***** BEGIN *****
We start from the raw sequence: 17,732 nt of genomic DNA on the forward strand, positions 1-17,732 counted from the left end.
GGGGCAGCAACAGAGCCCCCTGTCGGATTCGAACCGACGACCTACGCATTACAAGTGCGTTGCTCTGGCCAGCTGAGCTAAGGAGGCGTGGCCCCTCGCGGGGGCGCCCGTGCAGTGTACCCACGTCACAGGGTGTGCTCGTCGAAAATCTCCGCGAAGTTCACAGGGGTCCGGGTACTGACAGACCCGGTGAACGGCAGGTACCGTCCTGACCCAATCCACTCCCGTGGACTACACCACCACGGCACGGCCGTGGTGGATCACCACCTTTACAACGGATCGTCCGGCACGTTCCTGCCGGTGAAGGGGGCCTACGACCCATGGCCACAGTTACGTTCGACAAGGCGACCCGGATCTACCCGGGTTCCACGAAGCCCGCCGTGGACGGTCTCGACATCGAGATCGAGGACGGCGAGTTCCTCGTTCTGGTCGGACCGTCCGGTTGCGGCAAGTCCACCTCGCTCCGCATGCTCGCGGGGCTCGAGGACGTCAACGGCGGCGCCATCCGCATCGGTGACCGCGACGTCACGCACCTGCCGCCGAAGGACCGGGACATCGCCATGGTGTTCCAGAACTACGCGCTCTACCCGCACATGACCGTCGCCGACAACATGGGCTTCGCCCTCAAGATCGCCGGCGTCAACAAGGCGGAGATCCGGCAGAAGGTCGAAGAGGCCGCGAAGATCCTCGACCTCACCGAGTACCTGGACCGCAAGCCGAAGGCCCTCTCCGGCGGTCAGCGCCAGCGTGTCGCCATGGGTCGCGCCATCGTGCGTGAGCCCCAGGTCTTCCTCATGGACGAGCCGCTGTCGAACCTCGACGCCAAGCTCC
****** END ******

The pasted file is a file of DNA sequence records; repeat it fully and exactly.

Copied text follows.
We start from the raw sequence: 17,732 nt of genomic DNA on the forward strand, positions 1-17,732 counted from the left end.
GGGGCAGCAACAGAGCCCCCTGTCGGATTCGAACCGACGACCTACGCATTACAAGTGCGTTGCTCTGGCCAGCTGAGCTAAGGAGGCGTGGCCCCTCGCGGGGGCGCCCGTGCAGTGTACCCACGTCACAGGGTGTGCTCGTCGAAAATCTCCGCGAAGTTCACAGGGGTCCGGGTACTGACAGACCCGGTGAACGGCAGGTACCGTCCTGACCCAATCCACTCCCGTGGACTACACCACCACGGCACGGCCGTGGTGGATCACCACCTTTACAACGGATCGTCCGGCACGTTCCTGCCGGTGAAGGGGGCCTACGACCCATGGCCACAGTTACGTTCGACAAGGCGACCCGGATCTACCCGGGTTCCACGAAGCCCGCCGTGGACGGTCTCGACATCGAGATCGAGGACGGCGAGTTCCTCGTTCTGGTCGGACCGTCCGGTTGCGGCAAGTCCACCTCGCTCCGCATGCTCGCGGGGCTCGAGGACGTCAACGGCGGCGCCATCCGCATCGGTGACCGCGACGTCACGCACCTGCCGCCGAAGGACCGGGACATCGCCATGGTGTTCCAGAACTACGCGCTCTACCCGCACATGACCGTCGCCGACAACATGGGCTTCGCCCTCAAGATCGCCGGCGTCAACAAGGCGGAGATCCGGCAGAAGGTCGAAGAGGCCGCGAAGATCCTCGACCTCACCGAGTACCTGGACCGCAAGCCGAAGGCCCTCTCCGGCGGTCAGCGCCAGCGTGTCGCCATGGGTCGCGCCATCGTGCGTGAGCCCCAGGTCTTCCTCATGGACGAGCCGCTGTCGAACCTCGACGCCAAGCTCC